Leo met his wife, Marta Puebla, on the boat from Buenos Aires to England. She was going to study painting in London, under the auspices of the British Council. On the boat they both met César Milstein, a fellow Argentinean and British Council scholarship holder, who received the Nobel Prize for medicine in 1984. Leo and Marta were married in August 1959. There is one short reference to that event in his correspondence with Balseiro. “I have very important private news: Next Thursday, and coinciding with the beginning of vacations at the lab, I am getting married and shall go for a month to get to know the Continent. My (by now no longer so) future wife has spent a year learning painting in London . . . she is now in Cambridge preparing herself for her change in civil status.” In 1968 Marta gave birth to twin boys, Alexis and Ian. Ian’s difficulties in starting to talk led to the realization that he was hearing and speaking impaired. This handicap received utmost attention from Marta and Leo. Their colleagues and friends were (and still are) most moved by the admirable way they managed this handicap and how they succeeded in communicating with Ian and giving him the same type of education Alexis received, avoiding special schools and colleges. They both attended public schools in Berkeley; any kind of private schools would have meant for Leo and Marta betraying their Argentinean principles of free and lay public education. Both sons attended the University of California at Berkeley, Alexis graduating with a major in physics and Ian in computer science. Ian went on to obtain a master’s degree in computer science at the University of California, Santa Cruz, while Alexis obtained a Ph.D. in theoretical physics at MIT. Instead of carrying on Leo’s torch Alexis then went to medical school at Harvard, graduating as an M.D. in 1999. Both sons are married and have one (Alexis) and two (Ian) children. Alex is an orthopedic surgeon working at several hospitals associated with the University of Washington, while Ian works as a computer expert for a private company, Surety, in Reston, Virginia.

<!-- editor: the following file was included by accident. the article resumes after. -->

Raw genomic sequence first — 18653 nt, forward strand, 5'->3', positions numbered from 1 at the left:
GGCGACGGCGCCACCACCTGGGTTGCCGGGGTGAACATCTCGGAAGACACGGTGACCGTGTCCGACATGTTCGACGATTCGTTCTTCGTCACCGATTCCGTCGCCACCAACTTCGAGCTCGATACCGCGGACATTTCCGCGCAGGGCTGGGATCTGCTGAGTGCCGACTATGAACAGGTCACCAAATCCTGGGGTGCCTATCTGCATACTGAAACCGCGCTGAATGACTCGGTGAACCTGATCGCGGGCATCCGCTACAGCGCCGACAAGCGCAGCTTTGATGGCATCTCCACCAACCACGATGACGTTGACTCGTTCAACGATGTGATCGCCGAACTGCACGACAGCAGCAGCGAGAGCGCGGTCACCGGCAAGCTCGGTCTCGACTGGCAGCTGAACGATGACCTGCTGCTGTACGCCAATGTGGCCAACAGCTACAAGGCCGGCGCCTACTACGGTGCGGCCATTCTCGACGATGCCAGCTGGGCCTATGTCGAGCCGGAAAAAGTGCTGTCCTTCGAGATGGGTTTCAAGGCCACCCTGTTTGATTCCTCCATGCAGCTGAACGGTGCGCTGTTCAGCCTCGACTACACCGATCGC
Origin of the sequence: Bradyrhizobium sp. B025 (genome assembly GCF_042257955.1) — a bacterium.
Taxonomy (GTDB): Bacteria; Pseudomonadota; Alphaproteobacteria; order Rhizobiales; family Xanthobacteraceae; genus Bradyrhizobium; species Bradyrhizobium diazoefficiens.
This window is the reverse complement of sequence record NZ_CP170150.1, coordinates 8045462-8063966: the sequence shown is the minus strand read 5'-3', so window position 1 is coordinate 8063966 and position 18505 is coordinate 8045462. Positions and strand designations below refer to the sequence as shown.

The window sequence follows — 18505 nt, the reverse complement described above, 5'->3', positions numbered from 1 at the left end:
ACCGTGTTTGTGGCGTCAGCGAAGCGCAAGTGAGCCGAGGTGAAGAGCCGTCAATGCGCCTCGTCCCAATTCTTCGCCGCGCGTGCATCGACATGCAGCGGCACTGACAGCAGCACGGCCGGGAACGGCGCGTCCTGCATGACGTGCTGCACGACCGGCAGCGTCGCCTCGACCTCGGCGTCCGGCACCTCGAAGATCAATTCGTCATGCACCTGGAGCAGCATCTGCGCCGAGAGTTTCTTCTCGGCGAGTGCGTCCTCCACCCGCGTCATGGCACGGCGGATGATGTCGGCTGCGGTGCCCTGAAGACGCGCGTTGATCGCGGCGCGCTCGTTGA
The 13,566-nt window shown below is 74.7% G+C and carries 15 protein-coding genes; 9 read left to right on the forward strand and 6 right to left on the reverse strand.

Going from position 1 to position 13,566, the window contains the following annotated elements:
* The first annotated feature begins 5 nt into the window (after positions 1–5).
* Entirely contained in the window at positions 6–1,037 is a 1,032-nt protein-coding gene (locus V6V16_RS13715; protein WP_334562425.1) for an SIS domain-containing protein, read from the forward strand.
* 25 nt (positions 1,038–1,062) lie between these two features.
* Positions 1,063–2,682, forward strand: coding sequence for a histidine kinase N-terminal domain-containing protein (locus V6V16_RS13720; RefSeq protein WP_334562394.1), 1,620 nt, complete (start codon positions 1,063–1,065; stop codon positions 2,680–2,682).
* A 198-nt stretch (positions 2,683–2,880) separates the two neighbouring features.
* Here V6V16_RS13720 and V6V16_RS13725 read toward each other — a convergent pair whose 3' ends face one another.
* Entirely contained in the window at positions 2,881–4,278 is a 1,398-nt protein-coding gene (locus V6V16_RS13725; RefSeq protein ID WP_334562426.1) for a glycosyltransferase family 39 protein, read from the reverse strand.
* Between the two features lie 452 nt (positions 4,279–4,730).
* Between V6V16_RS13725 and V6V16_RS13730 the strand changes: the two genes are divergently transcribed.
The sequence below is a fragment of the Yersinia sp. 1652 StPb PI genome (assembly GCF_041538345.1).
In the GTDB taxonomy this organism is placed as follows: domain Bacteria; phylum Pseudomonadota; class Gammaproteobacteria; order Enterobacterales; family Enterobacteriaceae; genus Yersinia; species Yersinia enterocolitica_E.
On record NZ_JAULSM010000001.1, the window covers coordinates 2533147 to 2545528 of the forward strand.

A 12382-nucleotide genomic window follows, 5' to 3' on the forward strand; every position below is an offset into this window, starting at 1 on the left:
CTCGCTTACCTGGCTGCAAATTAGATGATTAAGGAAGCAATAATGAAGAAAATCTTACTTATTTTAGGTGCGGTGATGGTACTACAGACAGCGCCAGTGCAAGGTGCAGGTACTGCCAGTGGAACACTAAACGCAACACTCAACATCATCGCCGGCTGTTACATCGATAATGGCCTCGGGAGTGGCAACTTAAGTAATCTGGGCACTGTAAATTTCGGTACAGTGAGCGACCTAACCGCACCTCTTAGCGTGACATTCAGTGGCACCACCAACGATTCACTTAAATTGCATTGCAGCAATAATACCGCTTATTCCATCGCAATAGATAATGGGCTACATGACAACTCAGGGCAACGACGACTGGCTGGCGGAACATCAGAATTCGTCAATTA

The label “renaissance man” is overused these days, but it is an apt description of this unusual man who is sorely missed. He was a highly skilled rug weaver, an activity he pursued on old-fashioned looms as a form of relaxation. Leo Falicov’s life was rich with art, music, literature, and hobbies. Leo courted his Marta by reciting from Pablo Neruda and Garcia Lorca, while sitting by a river in Cambridge, England. He loved the opera. He could recite poetry and quote literature in three languages. He collected art and played the piano. His sense of humor and wry stories made him a favorite dinner companion. He is fondly remembered as a vibrant individual and brilliant scholar from whom his family, friends, colleagues, and students derived love and support.